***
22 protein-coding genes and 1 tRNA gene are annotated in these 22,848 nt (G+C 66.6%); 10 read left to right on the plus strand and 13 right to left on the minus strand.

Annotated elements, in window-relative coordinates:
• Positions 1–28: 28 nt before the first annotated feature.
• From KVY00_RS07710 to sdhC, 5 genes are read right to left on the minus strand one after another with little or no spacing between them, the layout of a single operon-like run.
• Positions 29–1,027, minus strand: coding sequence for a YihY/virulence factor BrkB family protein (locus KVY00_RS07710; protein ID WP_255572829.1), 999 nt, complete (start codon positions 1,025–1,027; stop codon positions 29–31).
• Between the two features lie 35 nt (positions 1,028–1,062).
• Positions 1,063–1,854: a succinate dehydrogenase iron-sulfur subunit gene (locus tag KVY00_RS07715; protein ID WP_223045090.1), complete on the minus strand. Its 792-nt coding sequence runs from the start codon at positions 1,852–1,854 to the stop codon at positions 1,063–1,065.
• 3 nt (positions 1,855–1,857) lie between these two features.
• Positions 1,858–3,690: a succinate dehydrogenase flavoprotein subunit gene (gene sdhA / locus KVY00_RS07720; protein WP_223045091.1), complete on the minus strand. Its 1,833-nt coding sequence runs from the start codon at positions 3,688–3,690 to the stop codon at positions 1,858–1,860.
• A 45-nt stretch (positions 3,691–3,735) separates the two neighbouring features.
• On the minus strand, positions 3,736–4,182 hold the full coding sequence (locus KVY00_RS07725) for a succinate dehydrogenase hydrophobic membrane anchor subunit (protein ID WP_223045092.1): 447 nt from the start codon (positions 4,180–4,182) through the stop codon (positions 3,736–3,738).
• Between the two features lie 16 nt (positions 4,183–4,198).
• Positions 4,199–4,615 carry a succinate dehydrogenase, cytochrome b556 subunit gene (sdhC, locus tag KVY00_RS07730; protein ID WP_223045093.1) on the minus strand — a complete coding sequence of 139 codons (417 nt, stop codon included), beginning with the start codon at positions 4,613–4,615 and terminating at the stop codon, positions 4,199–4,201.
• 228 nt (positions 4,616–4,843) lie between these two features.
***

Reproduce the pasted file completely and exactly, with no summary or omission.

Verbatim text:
22 protein-coding genes and 1 tRNA gene are annotated in these 22,848 nt (G+C 66.6%); 10 read left to right on the plus strand and 13 right to left on the minus strand.

Annotated elements, in window-relative coordinates:
• Positions 1–28: 28 nt before the first annotated feature.
• From KVY00_RS07710 to sdhC, 5 genes are read right to left on the minus strand one after another with little or no spacing between them, the layout of a single operon-like run.
• Positions 29–1,027, minus strand: coding sequence for a YihY/virulence factor BrkB family protein (locus KVY00_RS07710; protein ID WP_255572829.1), 999 nt, complete (start codon positions 1,025–1,027; stop codon positions 29–31).
• Between the two features lie 35 nt (positions 1,028–1,062).
• Positions 1,063–1,854: a succinate dehydrogenase iron-sulfur subunit gene (locus tag KVY00_RS07715; protein ID WP_223045090.1), complete on the minus strand. Its 792-nt coding sequence runs from the start codon at positions 1,852–1,854 to the stop codon at positions 1,063–1,065.
• 3 nt (positions 1,855–1,857) lie between these two features.
• Positions 1,858–3,690: a succinate dehydrogenase flavoprotein subunit gene (gene sdhA / locus KVY00_RS07720; protein WP_223045091.1), complete on the minus strand. Its 1,833-nt coding sequence runs from the start codon at positions 3,688–3,690 to the stop codon at positions 1,858–1,860.
• A 45-nt stretch (positions 3,691–3,735) separates the two neighbouring features.
• On the minus strand, positions 3,736–4,182 hold the full coding sequence (locus KVY00_RS07725) for a succinate dehydrogenase hydrophobic membrane anchor subunit (protein ID WP_223045092.1): 447 nt from the start codon (positions 4,180–4,182) through the stop codon (positions 3,736–3,738).
• Between the two features lie 16 nt (positions 4,183–4,198).
• Positions 4,199–4,615 carry a succinate dehydrogenase, cytochrome b556 subunit gene (sdhC, locus tag KVY00_RS07730; protein ID WP_223045093.1) on the minus strand — a complete coding sequence of 139 codons (417 nt, stop codon included), beginning with the start codon at positions 4,613–4,615 and terminating at the stop codon, positions 4,199–4,201.
• 228 nt (positions 4,616–4,843) lie between these two features.